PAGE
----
Here’s how councils can jumpstart housebuilding

Houses in Bristol. Image: Getty.

A lot has gone wrong in the UK housing market to create a crisis as bad as the one we’ve got. Our biggest problem though, is that local authorities don’t build enough anymore. 

At Key Cities therefore, our answer is simple: councils should take the lead on solving the housing crisis. We are proposing an ambitious package of policy reforms – lifting restrictions so councils can borrow to finance building, more powers so councils can bring land into use, and revising central government funding formulas to reward councils which build with extra cash for public services.

Sajid Javid recently talked about borrowing more to build homes. The first thing he can do is lift the cap on the amount local authorities can borrow under the Housing Revenue Account, so councils can bring us up to 300,000 homes per year. Local authorities can then borrow what they need to build more homes and use the money from rents and sales of new homes to pay back their debts. Central government grants would be welcome to get building started – but in many cases, Whitehall wouldn’t need to borrow an extra penny.

To help councils plan more efficiently, the government should allow local authorities to reserve a certain amount of stock from being eligible for, and so guarantee that councils won’t lose any income from. Right to Buy sales. This will allow local authorities to preserve more social housing stock and get the income necessary to replace the homes which are sold.


Key Cities is also asking for the powers to take land which has planning permission, but construction has not commenced within a designated time, and use it to build houses ourselves. We also support strengthening compulsory purchase powers to get viable land into use, and further powers to get empty homes back into use, including through council tax. We’ve now got 1.4m empty homes in the UK, and even getting some of them back into use will relieve much of the immediate shortage and price pressure, particularly in the private rented sector.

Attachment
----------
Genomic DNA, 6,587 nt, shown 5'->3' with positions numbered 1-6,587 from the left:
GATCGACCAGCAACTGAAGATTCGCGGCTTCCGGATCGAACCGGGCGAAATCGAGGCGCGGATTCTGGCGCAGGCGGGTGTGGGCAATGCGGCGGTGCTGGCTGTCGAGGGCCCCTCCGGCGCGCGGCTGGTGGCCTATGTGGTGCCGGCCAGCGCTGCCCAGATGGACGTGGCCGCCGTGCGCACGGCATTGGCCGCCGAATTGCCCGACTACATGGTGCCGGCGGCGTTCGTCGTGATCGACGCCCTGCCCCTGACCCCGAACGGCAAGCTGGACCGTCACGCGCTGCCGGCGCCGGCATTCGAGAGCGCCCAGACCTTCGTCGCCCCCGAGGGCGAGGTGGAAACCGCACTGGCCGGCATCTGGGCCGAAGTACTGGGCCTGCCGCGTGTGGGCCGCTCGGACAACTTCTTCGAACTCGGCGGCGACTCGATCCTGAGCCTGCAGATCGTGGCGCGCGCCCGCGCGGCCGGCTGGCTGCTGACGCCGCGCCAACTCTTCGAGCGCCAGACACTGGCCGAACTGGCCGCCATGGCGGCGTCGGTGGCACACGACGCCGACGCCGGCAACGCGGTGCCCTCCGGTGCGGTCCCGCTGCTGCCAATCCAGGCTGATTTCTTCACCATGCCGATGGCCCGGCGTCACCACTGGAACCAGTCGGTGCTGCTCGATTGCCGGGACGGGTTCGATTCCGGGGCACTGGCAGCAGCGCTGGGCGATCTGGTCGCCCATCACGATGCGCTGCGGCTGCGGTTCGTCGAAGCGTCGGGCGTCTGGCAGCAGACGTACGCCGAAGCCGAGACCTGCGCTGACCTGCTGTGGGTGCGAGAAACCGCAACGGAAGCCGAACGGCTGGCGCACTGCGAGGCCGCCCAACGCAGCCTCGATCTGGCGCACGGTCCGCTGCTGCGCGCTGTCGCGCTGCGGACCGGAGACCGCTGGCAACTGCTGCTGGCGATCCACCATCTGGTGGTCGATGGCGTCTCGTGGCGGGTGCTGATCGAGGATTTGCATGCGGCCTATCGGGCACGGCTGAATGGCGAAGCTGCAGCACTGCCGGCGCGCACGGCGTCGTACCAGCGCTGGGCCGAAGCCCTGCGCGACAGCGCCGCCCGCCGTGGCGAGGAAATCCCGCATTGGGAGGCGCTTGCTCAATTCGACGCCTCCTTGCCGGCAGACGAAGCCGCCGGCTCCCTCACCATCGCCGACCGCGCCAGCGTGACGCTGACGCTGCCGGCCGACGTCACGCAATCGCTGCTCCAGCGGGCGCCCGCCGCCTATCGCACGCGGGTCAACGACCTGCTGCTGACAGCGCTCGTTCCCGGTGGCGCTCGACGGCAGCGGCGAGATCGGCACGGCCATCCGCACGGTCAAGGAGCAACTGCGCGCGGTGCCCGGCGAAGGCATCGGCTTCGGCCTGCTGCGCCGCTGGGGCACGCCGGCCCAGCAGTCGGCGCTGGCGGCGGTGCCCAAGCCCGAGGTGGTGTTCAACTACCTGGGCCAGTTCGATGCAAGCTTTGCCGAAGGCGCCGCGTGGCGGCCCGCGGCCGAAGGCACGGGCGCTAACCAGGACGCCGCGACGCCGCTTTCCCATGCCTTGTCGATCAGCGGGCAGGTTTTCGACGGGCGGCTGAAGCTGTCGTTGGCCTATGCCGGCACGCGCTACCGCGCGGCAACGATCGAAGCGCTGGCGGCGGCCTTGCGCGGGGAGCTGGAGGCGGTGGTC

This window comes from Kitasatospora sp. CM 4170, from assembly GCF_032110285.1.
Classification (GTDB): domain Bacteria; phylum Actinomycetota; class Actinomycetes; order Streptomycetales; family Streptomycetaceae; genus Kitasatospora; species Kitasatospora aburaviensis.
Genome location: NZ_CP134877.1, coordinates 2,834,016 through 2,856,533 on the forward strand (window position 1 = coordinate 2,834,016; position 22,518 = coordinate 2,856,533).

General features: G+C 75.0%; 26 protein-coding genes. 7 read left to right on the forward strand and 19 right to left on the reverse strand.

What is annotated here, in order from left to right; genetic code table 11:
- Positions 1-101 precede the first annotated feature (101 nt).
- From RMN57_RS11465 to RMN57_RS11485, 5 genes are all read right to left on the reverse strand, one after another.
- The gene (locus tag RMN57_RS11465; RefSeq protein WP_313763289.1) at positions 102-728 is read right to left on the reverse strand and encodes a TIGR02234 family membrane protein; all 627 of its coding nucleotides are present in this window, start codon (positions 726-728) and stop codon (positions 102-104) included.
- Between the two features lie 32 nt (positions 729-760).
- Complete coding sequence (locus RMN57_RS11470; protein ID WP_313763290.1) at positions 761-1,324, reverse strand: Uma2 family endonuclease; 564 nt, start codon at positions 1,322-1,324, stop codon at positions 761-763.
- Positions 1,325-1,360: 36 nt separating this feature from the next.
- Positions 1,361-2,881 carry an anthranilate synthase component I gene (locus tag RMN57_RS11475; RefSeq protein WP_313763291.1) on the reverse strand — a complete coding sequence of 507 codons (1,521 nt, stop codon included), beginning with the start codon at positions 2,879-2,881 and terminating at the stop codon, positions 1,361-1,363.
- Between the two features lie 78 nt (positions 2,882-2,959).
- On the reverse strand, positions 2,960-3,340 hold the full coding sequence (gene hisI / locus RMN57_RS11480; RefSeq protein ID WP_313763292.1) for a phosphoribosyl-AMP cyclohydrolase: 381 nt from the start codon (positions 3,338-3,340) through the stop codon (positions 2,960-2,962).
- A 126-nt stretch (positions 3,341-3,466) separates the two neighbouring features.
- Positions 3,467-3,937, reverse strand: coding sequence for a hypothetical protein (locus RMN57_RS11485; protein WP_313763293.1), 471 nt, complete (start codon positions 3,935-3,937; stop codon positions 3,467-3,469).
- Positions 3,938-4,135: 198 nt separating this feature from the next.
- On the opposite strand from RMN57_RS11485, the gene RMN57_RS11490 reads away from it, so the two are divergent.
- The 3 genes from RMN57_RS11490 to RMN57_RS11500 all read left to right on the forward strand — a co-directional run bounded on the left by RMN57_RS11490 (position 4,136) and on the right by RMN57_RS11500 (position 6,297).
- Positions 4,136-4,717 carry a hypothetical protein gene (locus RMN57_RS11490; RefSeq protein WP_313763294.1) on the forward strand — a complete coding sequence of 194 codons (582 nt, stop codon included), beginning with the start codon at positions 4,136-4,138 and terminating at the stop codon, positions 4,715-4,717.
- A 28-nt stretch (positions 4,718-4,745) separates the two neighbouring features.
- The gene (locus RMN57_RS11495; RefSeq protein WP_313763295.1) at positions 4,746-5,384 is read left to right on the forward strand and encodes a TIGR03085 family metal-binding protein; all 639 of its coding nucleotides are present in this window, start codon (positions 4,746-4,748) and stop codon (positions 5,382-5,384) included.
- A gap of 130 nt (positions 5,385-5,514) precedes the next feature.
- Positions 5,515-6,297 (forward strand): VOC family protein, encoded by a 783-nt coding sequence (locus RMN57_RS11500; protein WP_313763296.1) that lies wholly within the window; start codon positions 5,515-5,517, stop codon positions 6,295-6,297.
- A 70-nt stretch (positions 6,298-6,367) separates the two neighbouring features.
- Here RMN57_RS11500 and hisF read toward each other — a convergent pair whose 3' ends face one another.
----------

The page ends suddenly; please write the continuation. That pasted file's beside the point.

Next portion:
In this endeavour, we are already working in partnership with the private and third sectors, and encouraging positive developments that promote quality housing and a mix of tenure. But local authorities must lead the process. We are the ones with a duty to provide local services, and we are the ones ultimately who have to make our cities good places to live.

Whitehall policy should take that into account. Central government funding formulas should reward councils which build more homes with extra funds for schools, hospitals and road improvements. In the end, we’ll only get homes built if the communities support them – and they’ll only support them if they know there will be a new GP surgery, or a new primary school, or a new junction to ease the traffic. And it’s no good to wait until the roads are gridlocked to act.

The Budget in November is an ideal opportunity for the government to set this right. All these powers are within their gift, and would jumpstart housebuilding immediately. This crisis is a generational challenge, and it’s time we found the guts to solve it. 

Councillor John Merry is deputy city mayor of Salford, and housing lead for the Key Cities group of 21 cities.

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Leeds is still haunted by its pledge to be the “Motorway City of the Seventies”

Oh, Leeds. Image: mtaylor848/Wikimedia Commons.

As the local tourist board will no doubt tell you, Leeds has much to be proud of: grandiose industrial architecture in the form of faux-Egyptian temples and Italian bell-towers; an enduring cultural legacy as the birthplace of Goth, and… motorways. But stand above the A58(M) – the first “urban motorway”  in the country – and you might struggle to pinpoint its tourist appeal.

Back in the 1970s, though, the city council was sufficiently gripped by the majesty of the motorways to make them a part of its branding. Letters sent from Leeds were stamped with a postmark proudly proclaiming the city's modernity: “Leeds, Motorway City of the Seventies”.

Image: public domain.

During the 1960s, post-war optimism and an appetite for grand civic projects saw the rapid construction of motorways across England. The construction of the M1 began in 1959; it reached Leeds, its final destination, in 1968. By the early 1970s the M62 was sweeping across Pennines, and the M621 loop was constructed to link it to Leeds city centre.